THE slow combustion of hydrocarbons in general takes place by a kinetic process which Semenov1 described as a chain reaction showing 'degenerate branching'. According to this conception, the hydrocarbon is first oxidized to a moderately stable intermediate, which itself oxidized to the final products, namely, carbon monoxide, water, etc. Thus a stationary concentration of the intermediate is built up during the reaction, which reaches a maximum at the time of maximum velocity. According to Semenov's conception, the intermediate is responsible for the starting of new chains by an alternative reaction with oxygen, and a delayed or degenerate branching results.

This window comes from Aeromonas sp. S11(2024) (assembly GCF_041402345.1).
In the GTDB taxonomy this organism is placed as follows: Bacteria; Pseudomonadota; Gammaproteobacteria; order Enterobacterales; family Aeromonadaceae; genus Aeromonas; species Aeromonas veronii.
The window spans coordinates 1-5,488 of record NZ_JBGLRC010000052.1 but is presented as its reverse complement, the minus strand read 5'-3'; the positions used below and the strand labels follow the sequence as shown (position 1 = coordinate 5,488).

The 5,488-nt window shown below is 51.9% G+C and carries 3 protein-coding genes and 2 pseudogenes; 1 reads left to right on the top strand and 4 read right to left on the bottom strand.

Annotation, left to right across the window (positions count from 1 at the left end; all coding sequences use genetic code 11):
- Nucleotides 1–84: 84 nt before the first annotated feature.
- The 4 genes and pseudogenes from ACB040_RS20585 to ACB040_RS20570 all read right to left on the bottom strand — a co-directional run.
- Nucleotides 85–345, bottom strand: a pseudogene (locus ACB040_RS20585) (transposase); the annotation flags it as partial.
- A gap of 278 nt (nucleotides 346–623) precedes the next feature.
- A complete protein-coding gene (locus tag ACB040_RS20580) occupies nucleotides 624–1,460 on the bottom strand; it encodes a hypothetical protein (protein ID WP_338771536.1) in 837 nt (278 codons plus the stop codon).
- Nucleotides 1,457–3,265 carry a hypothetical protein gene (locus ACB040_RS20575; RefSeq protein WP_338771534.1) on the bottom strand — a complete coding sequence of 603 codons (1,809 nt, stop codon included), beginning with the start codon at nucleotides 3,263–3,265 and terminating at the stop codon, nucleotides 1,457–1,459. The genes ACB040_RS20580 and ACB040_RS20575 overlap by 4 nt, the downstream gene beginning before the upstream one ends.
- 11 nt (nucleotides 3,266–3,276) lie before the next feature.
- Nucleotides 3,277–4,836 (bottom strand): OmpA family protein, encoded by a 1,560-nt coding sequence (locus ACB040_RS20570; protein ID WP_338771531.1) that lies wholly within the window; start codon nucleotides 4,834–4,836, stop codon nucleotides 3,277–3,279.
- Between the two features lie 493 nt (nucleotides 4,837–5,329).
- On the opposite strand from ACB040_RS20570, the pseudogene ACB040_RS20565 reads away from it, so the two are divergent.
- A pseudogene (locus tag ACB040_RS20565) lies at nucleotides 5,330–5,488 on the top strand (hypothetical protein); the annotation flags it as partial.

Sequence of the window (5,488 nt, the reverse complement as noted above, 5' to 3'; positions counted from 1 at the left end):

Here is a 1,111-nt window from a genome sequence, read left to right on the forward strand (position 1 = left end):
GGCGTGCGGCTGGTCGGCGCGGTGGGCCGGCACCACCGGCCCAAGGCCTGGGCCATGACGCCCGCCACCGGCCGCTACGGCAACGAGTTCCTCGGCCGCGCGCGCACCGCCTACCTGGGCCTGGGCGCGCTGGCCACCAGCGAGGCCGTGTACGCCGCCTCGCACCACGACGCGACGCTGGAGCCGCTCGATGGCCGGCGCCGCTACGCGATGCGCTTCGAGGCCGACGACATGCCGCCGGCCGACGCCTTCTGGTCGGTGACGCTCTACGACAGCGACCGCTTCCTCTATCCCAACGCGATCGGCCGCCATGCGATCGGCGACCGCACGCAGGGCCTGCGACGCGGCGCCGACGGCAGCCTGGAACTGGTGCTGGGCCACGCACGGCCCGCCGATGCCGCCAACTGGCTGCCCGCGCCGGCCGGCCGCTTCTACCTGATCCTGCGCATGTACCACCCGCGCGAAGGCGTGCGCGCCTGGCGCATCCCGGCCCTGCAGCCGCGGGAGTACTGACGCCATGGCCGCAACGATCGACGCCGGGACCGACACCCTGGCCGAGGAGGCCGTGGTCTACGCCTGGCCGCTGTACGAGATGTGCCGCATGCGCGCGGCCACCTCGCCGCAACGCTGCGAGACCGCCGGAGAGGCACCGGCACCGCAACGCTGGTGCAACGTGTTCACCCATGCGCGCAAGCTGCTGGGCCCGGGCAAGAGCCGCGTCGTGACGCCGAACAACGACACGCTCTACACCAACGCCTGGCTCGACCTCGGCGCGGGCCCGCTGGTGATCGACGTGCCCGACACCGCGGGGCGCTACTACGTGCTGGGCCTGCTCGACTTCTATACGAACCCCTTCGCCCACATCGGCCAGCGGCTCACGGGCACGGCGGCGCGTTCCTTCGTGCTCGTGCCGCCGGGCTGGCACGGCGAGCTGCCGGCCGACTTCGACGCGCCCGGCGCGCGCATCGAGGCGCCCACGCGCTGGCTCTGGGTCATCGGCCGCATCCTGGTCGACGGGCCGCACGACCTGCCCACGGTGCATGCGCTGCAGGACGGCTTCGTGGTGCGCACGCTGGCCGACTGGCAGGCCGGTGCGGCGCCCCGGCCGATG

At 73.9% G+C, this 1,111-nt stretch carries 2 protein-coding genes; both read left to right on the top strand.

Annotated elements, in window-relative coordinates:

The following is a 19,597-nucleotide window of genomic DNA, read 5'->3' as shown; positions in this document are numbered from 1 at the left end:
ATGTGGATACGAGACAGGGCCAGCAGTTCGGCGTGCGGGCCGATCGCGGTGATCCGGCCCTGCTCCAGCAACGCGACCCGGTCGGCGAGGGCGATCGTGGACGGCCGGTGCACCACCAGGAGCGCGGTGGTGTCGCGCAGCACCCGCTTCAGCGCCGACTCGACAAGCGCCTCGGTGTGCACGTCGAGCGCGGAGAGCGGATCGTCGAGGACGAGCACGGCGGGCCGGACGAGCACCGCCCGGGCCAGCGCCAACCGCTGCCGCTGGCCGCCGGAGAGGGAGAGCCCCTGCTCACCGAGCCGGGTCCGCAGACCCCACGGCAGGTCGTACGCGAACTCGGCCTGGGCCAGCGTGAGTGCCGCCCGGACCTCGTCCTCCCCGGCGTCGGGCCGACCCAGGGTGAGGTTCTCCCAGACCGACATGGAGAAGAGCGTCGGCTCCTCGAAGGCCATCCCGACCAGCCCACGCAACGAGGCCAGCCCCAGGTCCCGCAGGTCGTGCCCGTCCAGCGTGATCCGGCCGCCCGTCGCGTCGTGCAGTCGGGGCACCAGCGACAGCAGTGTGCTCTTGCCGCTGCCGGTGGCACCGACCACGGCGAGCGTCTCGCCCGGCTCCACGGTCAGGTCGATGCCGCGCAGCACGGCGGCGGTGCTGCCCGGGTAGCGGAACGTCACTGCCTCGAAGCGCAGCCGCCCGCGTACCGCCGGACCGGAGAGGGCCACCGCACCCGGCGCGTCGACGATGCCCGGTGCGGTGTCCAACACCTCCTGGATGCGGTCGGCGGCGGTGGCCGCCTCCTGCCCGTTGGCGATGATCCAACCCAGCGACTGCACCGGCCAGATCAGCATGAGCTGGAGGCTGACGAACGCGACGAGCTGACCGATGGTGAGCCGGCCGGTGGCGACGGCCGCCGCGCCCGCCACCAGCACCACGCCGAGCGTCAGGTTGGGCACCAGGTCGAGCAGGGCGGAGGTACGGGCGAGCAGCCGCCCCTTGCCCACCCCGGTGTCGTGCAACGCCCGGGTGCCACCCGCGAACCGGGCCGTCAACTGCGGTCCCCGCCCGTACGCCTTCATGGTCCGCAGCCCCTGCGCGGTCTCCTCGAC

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NORRISH, R., PATNAIK, D. Effect of Light on the Combustion of Hydrocarbons. Nature 163, 883–885 (1949). https://doi.org/10.1038/163883a0
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